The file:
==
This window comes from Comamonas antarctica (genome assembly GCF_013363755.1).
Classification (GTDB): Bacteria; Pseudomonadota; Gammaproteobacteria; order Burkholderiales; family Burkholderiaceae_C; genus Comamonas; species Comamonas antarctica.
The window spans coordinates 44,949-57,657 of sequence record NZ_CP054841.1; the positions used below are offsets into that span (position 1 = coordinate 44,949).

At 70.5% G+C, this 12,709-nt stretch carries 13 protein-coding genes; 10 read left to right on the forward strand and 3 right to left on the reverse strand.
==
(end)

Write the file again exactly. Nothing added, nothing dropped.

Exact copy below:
This window comes from Comamonas antarctica (genome assembly GCF_013363755.1).
Classification (GTDB): Bacteria; Pseudomonadota; Gammaproteobacteria; order Burkholderiales; family Burkholderiaceae_C; genus Comamonas; species Comamonas antarctica.
The window spans coordinates 44,949-57,657 of sequence record NZ_CP054841.1; the positions used below are offsets into that span (position 1 = coordinate 44,949).

At 70.5% G+C, this 12,709-nt stretch carries 13 protein-coding genes; 10 read left to right on the forward strand and 3 right to left on the reverse strand.